It is not often I go to a restaurant and pretty much ignore the menu but that is exactly what I did last week. I left the confines of downtown Toronto and ventured out in the wilds of suburbia to a restaurant located in a mall, yes a shopping mall. I was there for this –
Roasted Pig’s head and tail. James Chatto, local restaurant critic and bon vivant told me I had to try this dish. As soon as he began describing it I knew it was the dish for me, so with several other intrepid foodies, some of whom already knew about the delights at Villa Allegro, we headed for the 'burbs.
We began with– the cherry wood smoked quail, flattened and grilled over cherry wood. It comes right to the table hot coals and all. Poached quail's eggs on toasts and cherry tomatoes completed the dish. I love quail, missed the bones 'though, but it still made great tasty finger food.
Here are the pig's heads, that followed the quail. Notice how the staff expertly carve them, no half a head plunked on a plate. I love silver service, please note this restaurant has stools for your handbag, it reminds of France. We were given a choice of pieces; I of course, had everything. Two types of lentils, yellow and black, were served along with the head and there was cabbage as well. This was no place for a vegetarian but we did eat our veggies.
Here is my plate, from the front in a clockwise direction it holds cheek, belly (yes they added roast pork belly in case we were really hungry) lentils, tongue, tail and that cabbage mixture. Needless to say I wasn't paying too much attention to the vegetables. A piece of ear was added later, but by that time I was too busy eating to photograph it, sorry. It was all it should be - crispy skin, a thick layer of fat and moist melting meat, chewy cartilage (the ear) - James was right.
One of our group had called ahead to order brains. First these calf’s brains arrived in a crisp crumb coating. The sauce was buttery with capers a classic match and some chopped capers in the coating. Look! Even more vegetables, favas and a caramelized onion.
Then came the real show stopper - A huge wooden platter with six roasted lamb's heads, here is a close up view. The natural containers for the lamb’s brains and while this might put some of you off, one of our party wasn’t up to it, but then she wasn’t even up for the quails, you must admit it is great presentation.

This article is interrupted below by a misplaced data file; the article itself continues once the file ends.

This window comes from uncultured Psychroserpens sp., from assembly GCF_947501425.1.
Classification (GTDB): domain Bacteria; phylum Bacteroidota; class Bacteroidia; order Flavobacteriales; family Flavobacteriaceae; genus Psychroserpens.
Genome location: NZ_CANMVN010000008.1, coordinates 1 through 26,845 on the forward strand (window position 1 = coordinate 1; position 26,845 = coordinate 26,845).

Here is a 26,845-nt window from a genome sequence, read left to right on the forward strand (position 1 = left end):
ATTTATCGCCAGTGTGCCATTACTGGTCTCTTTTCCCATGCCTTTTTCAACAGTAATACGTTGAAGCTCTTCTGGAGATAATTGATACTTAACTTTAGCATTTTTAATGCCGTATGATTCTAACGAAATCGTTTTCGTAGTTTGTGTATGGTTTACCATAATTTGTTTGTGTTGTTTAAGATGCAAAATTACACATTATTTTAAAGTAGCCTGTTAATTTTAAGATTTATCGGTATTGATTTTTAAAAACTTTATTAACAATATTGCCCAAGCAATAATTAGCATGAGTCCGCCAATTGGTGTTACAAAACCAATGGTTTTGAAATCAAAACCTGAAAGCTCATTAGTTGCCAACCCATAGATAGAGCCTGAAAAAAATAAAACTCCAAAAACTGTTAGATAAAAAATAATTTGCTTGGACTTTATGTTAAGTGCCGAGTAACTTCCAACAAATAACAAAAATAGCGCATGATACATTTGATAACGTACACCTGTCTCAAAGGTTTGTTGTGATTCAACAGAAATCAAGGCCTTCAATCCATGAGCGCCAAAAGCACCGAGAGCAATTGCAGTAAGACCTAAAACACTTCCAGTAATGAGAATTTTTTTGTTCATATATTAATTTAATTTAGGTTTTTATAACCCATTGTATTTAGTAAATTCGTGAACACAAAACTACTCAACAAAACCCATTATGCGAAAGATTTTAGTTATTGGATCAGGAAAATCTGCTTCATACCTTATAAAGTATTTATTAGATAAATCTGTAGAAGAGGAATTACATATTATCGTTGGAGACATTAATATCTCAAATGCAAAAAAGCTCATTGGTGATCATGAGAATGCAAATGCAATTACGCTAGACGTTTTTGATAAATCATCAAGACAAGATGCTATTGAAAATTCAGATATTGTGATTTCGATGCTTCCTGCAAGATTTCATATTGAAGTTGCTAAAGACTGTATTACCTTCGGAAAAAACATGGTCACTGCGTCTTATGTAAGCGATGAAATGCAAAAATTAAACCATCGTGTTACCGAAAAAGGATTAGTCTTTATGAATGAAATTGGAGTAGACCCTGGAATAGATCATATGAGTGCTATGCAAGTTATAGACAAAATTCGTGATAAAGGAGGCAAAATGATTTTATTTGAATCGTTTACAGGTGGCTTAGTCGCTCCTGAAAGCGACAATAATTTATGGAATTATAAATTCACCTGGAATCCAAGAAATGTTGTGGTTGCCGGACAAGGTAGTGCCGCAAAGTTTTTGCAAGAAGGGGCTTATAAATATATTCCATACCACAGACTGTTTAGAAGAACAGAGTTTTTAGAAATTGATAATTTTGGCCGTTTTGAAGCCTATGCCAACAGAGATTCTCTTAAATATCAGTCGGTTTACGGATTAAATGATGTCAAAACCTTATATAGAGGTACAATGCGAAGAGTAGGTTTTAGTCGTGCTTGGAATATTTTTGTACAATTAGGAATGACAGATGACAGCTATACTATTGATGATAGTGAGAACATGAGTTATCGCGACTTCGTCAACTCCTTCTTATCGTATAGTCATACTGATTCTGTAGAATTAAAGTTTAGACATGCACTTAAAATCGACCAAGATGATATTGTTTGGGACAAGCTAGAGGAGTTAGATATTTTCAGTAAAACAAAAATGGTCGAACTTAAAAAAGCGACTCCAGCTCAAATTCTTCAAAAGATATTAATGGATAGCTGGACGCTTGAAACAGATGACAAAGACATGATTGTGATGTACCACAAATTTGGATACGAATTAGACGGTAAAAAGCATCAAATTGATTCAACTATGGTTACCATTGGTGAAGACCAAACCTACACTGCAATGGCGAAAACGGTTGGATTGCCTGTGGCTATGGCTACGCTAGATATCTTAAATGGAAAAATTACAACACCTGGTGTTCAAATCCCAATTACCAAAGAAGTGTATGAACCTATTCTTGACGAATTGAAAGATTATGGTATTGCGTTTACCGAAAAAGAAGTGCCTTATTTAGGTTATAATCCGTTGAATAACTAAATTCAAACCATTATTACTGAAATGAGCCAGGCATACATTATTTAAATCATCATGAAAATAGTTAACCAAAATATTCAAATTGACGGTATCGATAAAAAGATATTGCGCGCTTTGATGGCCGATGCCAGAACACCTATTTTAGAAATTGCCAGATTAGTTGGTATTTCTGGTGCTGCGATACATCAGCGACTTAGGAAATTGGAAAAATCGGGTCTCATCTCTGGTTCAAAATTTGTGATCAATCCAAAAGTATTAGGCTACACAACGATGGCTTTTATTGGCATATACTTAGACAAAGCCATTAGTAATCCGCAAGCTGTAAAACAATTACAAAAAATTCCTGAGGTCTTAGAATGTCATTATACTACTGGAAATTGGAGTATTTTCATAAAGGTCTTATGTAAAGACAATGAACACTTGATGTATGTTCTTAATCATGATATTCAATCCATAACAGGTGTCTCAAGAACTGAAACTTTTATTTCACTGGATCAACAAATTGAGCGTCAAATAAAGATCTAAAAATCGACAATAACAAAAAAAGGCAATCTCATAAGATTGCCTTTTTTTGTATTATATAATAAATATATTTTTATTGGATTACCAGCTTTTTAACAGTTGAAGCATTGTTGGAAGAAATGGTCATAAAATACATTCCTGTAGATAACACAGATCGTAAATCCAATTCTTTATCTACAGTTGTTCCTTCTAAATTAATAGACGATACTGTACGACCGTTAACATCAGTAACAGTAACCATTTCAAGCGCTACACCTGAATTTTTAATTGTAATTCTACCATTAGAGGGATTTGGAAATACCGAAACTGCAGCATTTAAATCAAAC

If it wasn't the heads themselves it was the sight of the brains being scooped directly from them that did her in. I, on the other hand, was delighted. The brains were cooked longer than normal, turning them into the consistency of thick creamy – just wonderful. I would have liked to try the cheeks too, but nobody offered them and I was getting rather full.
There was pasta, tasty merlots from Chile, dessert and even grappa for the brave but all that faded into the mist. This was an evening about getting a head and eating it.
You can of course go to this restaurant and enjoy more regular fare, pasta, risotto, and great beef. And you should owner Felice Sabatino is the consummate host; the staff professional and you could spend the rest of your life reading the wine list. If you want a read a review of this restaurant that constantly makes Toronto's top ten list look here.
However if you want to experience dishes that rarely appear on menus on this side of the Atlantic call ahead and order, the roasted pig's head and tail, the brains, the horse meat or if you're lucky the lamb's testicles and discover how delicious these overlooked pieces are.
This last photo was taken by the team of Adjey/Correia - thank you.